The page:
You may have heard, as I did last week, that Facebook Analytics is shutting down. The original announcement came a couple of months ago. But with the multitude of changes happening in the digital marketing world, you can give yourself some grace for missing this change in the midst of the fanfare. And, in all honesty, the Google algorithm changes are much more impactful and far reaching, and will continue to affect all of us.
Depending on who you talk to, the ending of Facebook Analytics is equivalent to the end of social media marketing as we know it – or about as important as Google+ going away. It’s probably somewhere in the middle, akin to the end of Adobe Flash. It was great while it lasted, but it ain’t as much fun anymore. Already some of the lesser-used features were stripped away.
Interestingly, the timing seems to imply that the dumping of Facebook Analytics is in the same vein as the Google algorithm change rolled out last week (with a second update coming in July). Both are predicated on Apple’s new iOS 14 uber-privacy settings.
If you’ve been using Facebook Analytics – and you really should have been, especially if you’re running paid ads on Facebook – you should take the time to download the data available. You have until the June 30th termination date.
The Past is Prologue
Around the same time that Facebook purchased Instagram for $1-Billion and launched their IPO, they quietly began adding certain tools for better business use. Presumably, they hoped to offer business users similar – or even more complex data – than Google Analytics had been able to offer.
This worked – sort of. Unfortunately, it would eventually backfire. People started asking how exactly Facebook was gathering and could profit from, all that information. The short answer was that nobody read the Facebook digital disclosures and user agreement before they clicked approve. And the lawyers designed it to be understandable… barely.
As both Facebook and Google (and Amazon) jockeyed to prove that they weren’t taking advantage of their users, a lot of the more powerful pieces of information were yanked. Facebook Analytics became less powerful, and/or significantly more generic. The value that the data once had was waning. I’m simplifying a lot of this, of course. For a detailed description of the data being collected from your online presence every day, you can check out this article.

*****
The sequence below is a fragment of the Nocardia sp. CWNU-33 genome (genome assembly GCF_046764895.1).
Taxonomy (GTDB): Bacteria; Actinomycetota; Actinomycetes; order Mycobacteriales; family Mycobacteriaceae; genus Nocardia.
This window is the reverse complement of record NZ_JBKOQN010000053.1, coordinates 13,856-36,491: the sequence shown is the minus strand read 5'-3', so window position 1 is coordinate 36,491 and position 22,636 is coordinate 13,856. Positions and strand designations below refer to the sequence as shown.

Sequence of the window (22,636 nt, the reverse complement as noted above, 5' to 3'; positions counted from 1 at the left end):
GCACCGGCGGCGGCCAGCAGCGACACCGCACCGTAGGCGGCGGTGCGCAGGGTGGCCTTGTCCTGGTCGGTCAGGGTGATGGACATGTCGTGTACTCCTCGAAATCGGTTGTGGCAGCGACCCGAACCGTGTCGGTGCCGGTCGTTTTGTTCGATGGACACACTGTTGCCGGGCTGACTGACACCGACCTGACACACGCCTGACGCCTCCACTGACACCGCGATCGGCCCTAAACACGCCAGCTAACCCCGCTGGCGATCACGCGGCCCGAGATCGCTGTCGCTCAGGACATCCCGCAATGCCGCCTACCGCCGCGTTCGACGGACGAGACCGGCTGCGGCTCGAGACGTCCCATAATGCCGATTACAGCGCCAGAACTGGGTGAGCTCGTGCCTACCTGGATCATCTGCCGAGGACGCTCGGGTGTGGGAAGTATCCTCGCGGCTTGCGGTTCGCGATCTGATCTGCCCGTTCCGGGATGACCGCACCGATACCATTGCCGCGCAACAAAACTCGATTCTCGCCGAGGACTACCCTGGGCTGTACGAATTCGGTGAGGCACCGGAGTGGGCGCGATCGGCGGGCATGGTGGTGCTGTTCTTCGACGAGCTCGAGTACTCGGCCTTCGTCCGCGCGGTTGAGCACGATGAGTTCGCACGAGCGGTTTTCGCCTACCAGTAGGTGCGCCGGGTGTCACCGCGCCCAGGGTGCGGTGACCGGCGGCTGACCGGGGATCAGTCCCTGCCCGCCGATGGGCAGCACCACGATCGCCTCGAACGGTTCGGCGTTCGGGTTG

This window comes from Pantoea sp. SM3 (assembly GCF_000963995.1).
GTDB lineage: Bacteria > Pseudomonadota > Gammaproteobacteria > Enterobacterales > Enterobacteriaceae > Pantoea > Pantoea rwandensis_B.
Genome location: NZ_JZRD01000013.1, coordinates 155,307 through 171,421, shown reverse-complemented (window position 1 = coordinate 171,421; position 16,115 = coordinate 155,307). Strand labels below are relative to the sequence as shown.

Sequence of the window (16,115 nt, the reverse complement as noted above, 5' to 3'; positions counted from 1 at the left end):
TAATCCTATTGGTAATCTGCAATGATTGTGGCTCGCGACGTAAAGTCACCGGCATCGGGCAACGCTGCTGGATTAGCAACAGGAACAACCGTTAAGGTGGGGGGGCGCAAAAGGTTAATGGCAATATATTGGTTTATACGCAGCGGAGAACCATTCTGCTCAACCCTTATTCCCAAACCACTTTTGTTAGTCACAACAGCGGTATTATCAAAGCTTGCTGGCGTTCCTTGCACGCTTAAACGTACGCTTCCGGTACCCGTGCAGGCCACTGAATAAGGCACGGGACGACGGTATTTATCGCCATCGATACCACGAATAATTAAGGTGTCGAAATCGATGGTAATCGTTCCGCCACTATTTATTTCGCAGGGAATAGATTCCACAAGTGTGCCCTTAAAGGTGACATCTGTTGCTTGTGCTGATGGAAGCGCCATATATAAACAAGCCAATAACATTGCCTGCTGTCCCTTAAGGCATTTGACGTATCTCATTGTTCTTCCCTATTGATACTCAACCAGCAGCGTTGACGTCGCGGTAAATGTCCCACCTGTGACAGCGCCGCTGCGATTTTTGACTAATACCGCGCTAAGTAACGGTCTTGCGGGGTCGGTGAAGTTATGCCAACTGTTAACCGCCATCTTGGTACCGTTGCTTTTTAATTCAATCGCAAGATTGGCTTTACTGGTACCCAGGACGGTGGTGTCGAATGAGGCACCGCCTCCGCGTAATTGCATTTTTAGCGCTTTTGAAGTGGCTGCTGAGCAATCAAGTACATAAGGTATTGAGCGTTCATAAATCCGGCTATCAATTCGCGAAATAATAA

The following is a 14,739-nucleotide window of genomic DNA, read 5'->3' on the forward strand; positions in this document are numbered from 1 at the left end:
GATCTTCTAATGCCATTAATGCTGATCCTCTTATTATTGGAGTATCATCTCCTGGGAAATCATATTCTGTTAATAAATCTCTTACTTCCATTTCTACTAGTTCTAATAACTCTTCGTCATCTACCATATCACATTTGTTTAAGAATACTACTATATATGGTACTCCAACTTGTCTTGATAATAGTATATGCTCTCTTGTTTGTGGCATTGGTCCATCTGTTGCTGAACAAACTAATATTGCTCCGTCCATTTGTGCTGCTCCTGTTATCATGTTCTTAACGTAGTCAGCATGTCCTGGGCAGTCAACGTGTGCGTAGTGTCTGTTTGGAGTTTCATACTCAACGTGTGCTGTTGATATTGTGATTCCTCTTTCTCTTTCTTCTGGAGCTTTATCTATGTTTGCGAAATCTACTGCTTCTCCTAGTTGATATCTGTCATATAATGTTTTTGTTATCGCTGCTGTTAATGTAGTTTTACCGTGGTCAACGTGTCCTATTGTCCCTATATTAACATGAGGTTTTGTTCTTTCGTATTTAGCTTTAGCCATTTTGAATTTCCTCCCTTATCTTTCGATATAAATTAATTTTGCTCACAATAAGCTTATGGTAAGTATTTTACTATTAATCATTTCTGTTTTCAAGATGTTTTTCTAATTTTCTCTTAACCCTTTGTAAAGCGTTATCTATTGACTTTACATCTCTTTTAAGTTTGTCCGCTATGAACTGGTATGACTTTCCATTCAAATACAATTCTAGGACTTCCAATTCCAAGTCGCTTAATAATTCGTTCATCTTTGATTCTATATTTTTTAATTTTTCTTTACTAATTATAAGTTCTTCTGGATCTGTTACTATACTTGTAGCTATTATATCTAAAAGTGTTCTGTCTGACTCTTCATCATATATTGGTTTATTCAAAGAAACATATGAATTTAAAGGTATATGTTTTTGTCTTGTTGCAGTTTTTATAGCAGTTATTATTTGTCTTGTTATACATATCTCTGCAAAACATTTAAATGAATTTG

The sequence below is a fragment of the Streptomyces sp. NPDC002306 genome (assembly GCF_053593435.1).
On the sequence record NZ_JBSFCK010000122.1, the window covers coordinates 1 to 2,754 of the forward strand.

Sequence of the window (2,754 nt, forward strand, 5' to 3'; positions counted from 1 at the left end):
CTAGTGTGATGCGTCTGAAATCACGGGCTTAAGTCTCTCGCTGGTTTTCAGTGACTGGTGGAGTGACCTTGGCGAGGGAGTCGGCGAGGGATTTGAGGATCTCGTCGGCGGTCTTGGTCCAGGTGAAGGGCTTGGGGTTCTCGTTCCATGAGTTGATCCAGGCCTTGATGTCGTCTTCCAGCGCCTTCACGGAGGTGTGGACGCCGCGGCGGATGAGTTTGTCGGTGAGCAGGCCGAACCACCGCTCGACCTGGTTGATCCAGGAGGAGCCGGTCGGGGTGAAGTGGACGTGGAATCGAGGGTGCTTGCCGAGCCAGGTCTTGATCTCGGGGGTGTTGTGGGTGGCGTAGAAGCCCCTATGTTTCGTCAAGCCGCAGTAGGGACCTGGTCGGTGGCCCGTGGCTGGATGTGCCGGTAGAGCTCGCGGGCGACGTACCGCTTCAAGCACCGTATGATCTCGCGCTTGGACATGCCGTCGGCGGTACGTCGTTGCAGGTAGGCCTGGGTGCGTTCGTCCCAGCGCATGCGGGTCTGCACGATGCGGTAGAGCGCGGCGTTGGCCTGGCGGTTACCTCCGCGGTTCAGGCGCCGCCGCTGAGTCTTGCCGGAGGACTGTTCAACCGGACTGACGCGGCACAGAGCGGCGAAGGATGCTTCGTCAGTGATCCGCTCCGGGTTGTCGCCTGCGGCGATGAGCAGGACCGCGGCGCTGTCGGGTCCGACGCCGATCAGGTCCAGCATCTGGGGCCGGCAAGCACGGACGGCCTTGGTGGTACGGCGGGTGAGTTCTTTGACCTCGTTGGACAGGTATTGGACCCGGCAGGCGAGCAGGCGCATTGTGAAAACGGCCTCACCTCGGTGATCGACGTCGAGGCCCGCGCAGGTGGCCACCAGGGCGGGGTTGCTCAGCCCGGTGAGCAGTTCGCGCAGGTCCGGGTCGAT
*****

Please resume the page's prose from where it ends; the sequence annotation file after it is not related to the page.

The crux of it is not enough businesses – regardless of size – were using the available Facebook Analytics for much. Some used it to confirm what they learned from Google Analytics and other third party apps. Some just never embraced it. Or were afraid to admit that they had.
Either way, the tools were less valuable for the end user, making them less valuable to maintain for Facebook. The Apple privacy changes are just the final shovel full of dirt piled on the casket of Facebook Analytics.
But it’s not all gloom and doom for analytic information on the social media giant. While Facebook Analytics is going the way of the dodo, portions of it – some even improved upon – will live on in some of their other business-sided tools.
Creator Studio, Audience Insights, Business Manager, Events Manager, Ads Manager and Facebook Page Insights all still live on. They can be very useful tools in your arsenal for finding and tracking your customers’ interests and journeys. Even better, they can add valuable insights into the profile of the ideal customer you should be targeting. A lot of them are now better integrated with Instagram as well, adding cross-posting value.
And I would look for a significant update to Facebook Business Suite on or around June 30 – granting all businesses entrée to the “one-stop-shopping” account access small businesses have gotten a nice preview of for the past nine months.
The biggest loss we’ll see? The “accessory” data that Facebook probably wasn’t supposed to be gathering anyways. And some of that is still available on Google Analytics.
The More Things Change
The real story behind the death of Facebook Analytics is that we shouldn’t rely too much on any technology to assist us with our digital marketing needs. Yes, Facebook is a social media behemoth. One that we can’t afford to ignore or not have a presence on. But Facebook and social media marketing are simply tools within your digital marketing strategy. Likes aren’t sales.
Your strategy must be your guide. How much social media do you use? How much you engage with your customers – present and potential – on whatever platform? Everything must be factored out of your digital marketing strategy.
And you must have a strategy.
You also have to use it. Knowing who your ideal customers are does you no good unless you’re targeting them. Contacting them, updating them, sharing your business story. You have no one to blame but yourself if you know who your customers are, but don’t make an effort to connect with them.
While algorithms and platforms and tools may change, the principles of strategy don’t. In fact, we’ve seen over the past 20 years that the more those tools change, the more relevant and impactful our approach is.
The same philosophies and codes we taught entrepreneurs and small business owners back in 1998 are still valid. We helped hundreds of business owners through economic downturns – even recessions. The principles were so effective that Michael Pink, Zig Ziglar and his organization, and more, invited us to share our message with their teams and clients.
Now It’s Your Turn
We would love to help you too. Our website has plenty of articles on how business strategy and digital marketing work and can be used for your success. But some folks want a more hands on approach. If that’s you, I encourage you to reach out. We’ll give you 25 minutes of our time, free of charge, to look at your options.
We’ve built our business, educating and serving other small businesses and entrepreneurs and I know we can help you too. Let’s Grow the Dream together!